Feature Article - October 2004
Find a printable version here

Multitasking

These days, people want more and more from their rec centers and sports clubs. But how do multipurpose facilities expand without spreading themselves too thin?

By Kyle Ryan


    MICHIGAN ATHLETIC CLUB
 East Lansing, Mich.

The largest hospital-based health club in the country, the MAC opened in 1991 with a 170,000-square-foot facility. Just six years later it grew to 270,000 square feet with 16 tennis courts, four swimming pools (including a 200-foot water slide), 11 racquetball/handball courts, three squash courts, two gyms, an indoor running track, four locker rooms (including family locker rooms), 8,000 square feet of resistance equipment, and 5,000 square feet of cardiovascular equipment (including 100 with individual entertainment systems). There are also two golf simulators, exercise studios and a full-service restaurant.

The expansion the club undertook in 1997 with outdoor areas (specifically the water park) and the extra gym was part of a plan to increase the club's appeal to families.

"Even when we have demand for the main gym for families, we can go to the auxiliary gym and have a summer camp that we use for youth activities," says Carl Porter, executive director of the MAC. "We try never to do anything that unreasonably infringes on the membership."

The plan apparently worked, as the club has about 5,300 households for a membership base, with a total of 8,400 members. Franco's growth also comes from its position in the Sparrow Health System.

"A lot of the deconditioned population that are afraid of clubs that portray themselves as hard bodies in spandex are more comfortable that we really are part of the dominant health-care system in mid-Michigan," Porter says. "That really helps us in terms of appeal."

The MAC's slogan of "sports, health, fitness and fun" also conveys the club's outlook.

"We really believe that success in this business is based on the marriage of the health-fitness aspect with the recreation/competitive aspect," Porter says. "Having one or the other can be successful, but if somebody really wants to hit a grand-slam home run, they need to balance those two facets."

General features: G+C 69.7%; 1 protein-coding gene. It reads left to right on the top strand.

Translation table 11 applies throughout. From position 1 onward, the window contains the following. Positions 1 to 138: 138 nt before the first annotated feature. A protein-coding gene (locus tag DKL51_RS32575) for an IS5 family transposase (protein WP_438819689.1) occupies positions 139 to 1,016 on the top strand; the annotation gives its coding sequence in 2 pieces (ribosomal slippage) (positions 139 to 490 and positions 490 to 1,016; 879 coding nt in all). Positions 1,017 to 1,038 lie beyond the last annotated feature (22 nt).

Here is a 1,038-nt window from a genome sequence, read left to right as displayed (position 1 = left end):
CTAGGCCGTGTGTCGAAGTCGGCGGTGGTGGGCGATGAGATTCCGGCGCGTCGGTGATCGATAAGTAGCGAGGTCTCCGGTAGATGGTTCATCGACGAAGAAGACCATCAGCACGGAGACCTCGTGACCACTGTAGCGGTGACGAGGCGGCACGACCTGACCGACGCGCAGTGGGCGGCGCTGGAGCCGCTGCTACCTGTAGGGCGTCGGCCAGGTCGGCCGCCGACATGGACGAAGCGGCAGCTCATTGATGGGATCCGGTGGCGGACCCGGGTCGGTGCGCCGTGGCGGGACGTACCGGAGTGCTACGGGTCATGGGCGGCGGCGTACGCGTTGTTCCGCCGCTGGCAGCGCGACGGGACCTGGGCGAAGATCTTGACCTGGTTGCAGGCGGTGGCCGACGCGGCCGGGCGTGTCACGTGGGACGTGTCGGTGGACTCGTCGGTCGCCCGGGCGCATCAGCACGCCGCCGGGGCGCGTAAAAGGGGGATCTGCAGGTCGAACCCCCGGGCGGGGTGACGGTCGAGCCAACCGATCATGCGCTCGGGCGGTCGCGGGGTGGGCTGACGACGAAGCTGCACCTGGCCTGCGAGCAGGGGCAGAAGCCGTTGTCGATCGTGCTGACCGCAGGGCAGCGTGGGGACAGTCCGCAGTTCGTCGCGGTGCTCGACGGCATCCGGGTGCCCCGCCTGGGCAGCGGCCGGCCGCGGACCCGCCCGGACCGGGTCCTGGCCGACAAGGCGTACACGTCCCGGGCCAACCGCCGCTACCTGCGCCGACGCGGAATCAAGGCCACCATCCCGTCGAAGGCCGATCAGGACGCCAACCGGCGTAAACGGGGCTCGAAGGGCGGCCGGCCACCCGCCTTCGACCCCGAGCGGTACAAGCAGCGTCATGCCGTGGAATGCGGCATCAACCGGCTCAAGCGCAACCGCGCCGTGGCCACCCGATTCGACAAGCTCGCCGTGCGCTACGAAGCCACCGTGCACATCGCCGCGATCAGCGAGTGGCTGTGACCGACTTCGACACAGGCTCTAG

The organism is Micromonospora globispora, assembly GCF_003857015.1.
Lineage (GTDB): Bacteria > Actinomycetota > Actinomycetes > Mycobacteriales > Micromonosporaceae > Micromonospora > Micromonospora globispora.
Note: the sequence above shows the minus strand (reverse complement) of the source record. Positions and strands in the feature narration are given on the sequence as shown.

Some of the club's most popular programs incorporate that competitive appeal. The MAC's Triple Threat Basketball Camp, offered in conjunction with basketball legend Magic Johnson, has been one of the club's most successful youth programs.

Another is the winter golf instructional program. Using video analysis that puts participants side-by-side with pros, golf coaches can compare swings frame-by-frame and show golfers how pro techniques can improve their game. The program has been so popular that the MAC expanded it in a sister club.

Some programs aren't as financially rewarding for the MAC, and Porter says those tend to fall somewhere between basic services and fee-based extras. With Spinning, for example, the $2 nominal fee members pay per class barely covers instructor fees.

"We feel that's a membership-based support service," Porter says. "The reason we have the nominal charge is that the demand would be so great if we had no charge that we would have to add a lot of classes, and then it would become a huge expense. So the nominal charge of $2 kind of controls the demand to people who are really serious about it."

It took some time for the MAC even to offer Spinning. Ever skeptical of possible fads, the club never buys equipment or invests in programs when they first hit the market.

"Our feeling is we dominate our market," Porter says. "We're kind of the big fish in the pond, and we don't feel like we have to desperately grab at any potential innovation. We can wait two years if necessary or three years and then see if it's something solid."

The MAC takes such a conservative approach to ensure a standard of quality and to create two types of experiences for members: rich (that is, fun, motivating, energizing) and rewarding (producing results). Porter refers to it as "the magic of the MAC," the customer-service rallying cry for the Michigan Athletic Club.

Each time members come into the club, Porter explains, they will have five or six impressions of the MAC. Every encounter with the staff or equipment is a "moment of truth" that creates those impressions.

Each opportunity for an impression can have one of three results: meet their expectations (neutral/positive), fall short of their expectations (a "moment of misery") or exceed their expectations (the moment of magic).

"We're constantly trying to create moments of magic for our members," Porter says. "We just try to drill the moments of magic and rich, rewarding experiences into the minds of all of our staff, and [we] let them know fundamentally you're empowered to do what you need to do to support those ideas and those goals."

It's the old axiom of giving members a warm welcome and a fond farewell—and hiring the right people for the task.

"No matter how good our facilities are, the environment has to be warm and inviting," Porter says. "When you say 'customer service,' it just isn't the same thing as giving members a warm, welcome feeling. It's making them feel like this is their club, and they're an important cog in the club."